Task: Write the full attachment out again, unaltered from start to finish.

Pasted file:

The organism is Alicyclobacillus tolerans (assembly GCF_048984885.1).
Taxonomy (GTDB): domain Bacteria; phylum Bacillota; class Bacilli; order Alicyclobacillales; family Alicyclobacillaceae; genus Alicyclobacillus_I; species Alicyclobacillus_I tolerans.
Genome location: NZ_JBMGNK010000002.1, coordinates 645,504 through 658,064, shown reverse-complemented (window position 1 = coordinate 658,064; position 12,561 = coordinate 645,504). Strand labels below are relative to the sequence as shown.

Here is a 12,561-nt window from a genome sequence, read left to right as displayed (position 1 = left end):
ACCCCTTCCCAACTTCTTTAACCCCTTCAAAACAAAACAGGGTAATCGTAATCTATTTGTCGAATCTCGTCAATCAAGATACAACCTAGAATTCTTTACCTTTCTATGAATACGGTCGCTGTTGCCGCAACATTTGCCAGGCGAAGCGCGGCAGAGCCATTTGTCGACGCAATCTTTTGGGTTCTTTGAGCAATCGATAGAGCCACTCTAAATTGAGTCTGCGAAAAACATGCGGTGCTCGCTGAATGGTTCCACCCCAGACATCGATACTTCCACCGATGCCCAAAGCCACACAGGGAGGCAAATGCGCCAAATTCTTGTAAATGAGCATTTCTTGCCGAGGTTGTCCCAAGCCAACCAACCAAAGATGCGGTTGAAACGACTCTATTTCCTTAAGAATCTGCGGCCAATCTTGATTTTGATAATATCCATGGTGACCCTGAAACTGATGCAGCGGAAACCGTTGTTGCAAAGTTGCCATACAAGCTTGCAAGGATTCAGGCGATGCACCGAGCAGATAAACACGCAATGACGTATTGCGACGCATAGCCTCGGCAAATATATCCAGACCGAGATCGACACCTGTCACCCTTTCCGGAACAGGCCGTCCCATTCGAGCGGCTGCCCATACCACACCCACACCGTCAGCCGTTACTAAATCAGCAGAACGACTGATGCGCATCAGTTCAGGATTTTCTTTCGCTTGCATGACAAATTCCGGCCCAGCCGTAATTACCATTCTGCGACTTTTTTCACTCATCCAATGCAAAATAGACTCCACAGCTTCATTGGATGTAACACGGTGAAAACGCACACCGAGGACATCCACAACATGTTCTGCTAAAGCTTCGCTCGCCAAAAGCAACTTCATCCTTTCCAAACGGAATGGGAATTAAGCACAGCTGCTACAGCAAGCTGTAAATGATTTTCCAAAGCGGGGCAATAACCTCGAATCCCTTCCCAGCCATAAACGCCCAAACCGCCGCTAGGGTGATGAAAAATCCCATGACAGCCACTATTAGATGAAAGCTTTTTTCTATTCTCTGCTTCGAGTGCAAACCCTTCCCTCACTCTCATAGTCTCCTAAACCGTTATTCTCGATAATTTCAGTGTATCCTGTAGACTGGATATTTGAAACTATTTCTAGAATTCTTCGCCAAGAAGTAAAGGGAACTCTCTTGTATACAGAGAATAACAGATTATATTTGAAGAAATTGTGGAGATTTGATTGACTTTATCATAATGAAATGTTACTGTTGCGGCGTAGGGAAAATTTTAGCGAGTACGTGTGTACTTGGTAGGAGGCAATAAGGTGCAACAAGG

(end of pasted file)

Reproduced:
The organism is Alicyclobacillus tolerans (assembly GCF_048984885.1).
Taxonomy (GTDB): domain Bacteria; phylum Bacillota; class Bacilli; order Alicyclobacillales; family Alicyclobacillaceae; genus Alicyclobacillus_I; species Alicyclobacillus_I tolerans.
Genome location: NZ_JBMGNK010000002.1, coordinates 645,504 through 658,064, shown reverse-complemented (window position 1 = coordinate 658,064; position 12,561 = coordinate 645,504). Strand labels below are relative to the sequence as shown.

Here is a 12,561-nt window from a genome sequence, read left to right as displayed (position 1 = left end):
ACCCCTTCCCAACTTCTTTAACCCCTTCAAAACAAAACAGGGTAATCGTAATCTATTTGTCGAATCTCGTCAATCAAGATACAACCTAGAATTCTTTACCTTTCTATGAATACGGTCGCTGTTGCCGCAACATTTGCCAGGCGAAGCGCGGCAGAGCCATTTGTCGACGCAATCTTTTGGGTTCTTTGAGCAATCGATAGAGCCACTCTAAATTGAGTCTGCGAAAAACATGCGGTGCTCGCTGAATGGTTCCACCCCAGACATCGATACTTCCACCGATGCCCAAAGCCACACAGGGAGGCAAATGCGCCAAATTCTTGTAAATGAGCATTTCTTGCCGAGGTTGTCCCAAGCCAACCAACCAAAGATGCGGTTGAAACGACTCTATTTCCTTAAGAATCTGCGGCCAATCTTGATTTTGATAATATCCATGGTGACCCTGAAACTGATGCAGCGGAAACCGTTGTTGCAAAGTTGCCATACAAGCTTGCAAGGATTCAGGCGATGCACCGAGCAGATAAACACGCAATGACGTATTGCGACGCATAGCCTCGGCAAATATATCCAGACCGAGATCGACACCTGTCACCCTTTCCGGAACAGGCCGTCCCATTCGAGCGGCTGCCCATACCACACCCACACCGTCAGCCGTTACTAAATCAGCAGAACGACTGATGCGCATCAGTTCAGGATTTTCTTTCGCTTGCATGACAAATTCCGGCCCAGCCGTAATTACCATTCTGCGACTTTTTTCACTCATCCAATGCAAAATAGACTCCACAGCTTCATTGGATGTAACACGGTGAAAACGCACACCGAGGACATCCACAACATGTTCTGCTAAAGCTTCGCTCGCCAAAAGCAACTTCATCCTTTCCAAACGGAATGGGAATTAAGCACAGCTGCTACAGCAAGCTGTAAATGATTTTCCAAAGCGGGGCAATAACCTCGAATCCCTTCCCAGCCATAAACGCCCAAACCGCCGCTAGGGTGATGAAAAATCCCATGACAGCCACTATTAGATGAAAGCTTTTTTCTATTCTCTGCTTCGAGTGCAAACCCTTCCCTCACTCTCATAGTCTCCTAAACCGTTATTCTCGATAATTTCAGTGTATCCTGTAGACTGGATATTTGAAACTATTTCTAGAATTCTTCGCCAAGAAGTAAAGGGAACTCTCTTGTATACAGAGAATAACAGATTATATTTGAAGAAATTGTGGAGATTTGATTGACTTTATCATAATGAAATGTTACTGTTGCGGCGTAGGGAAAATTTTAGCGAGTACGTGTGTACTTGGTAGGAGGCAATAAGGTGCAACAAGG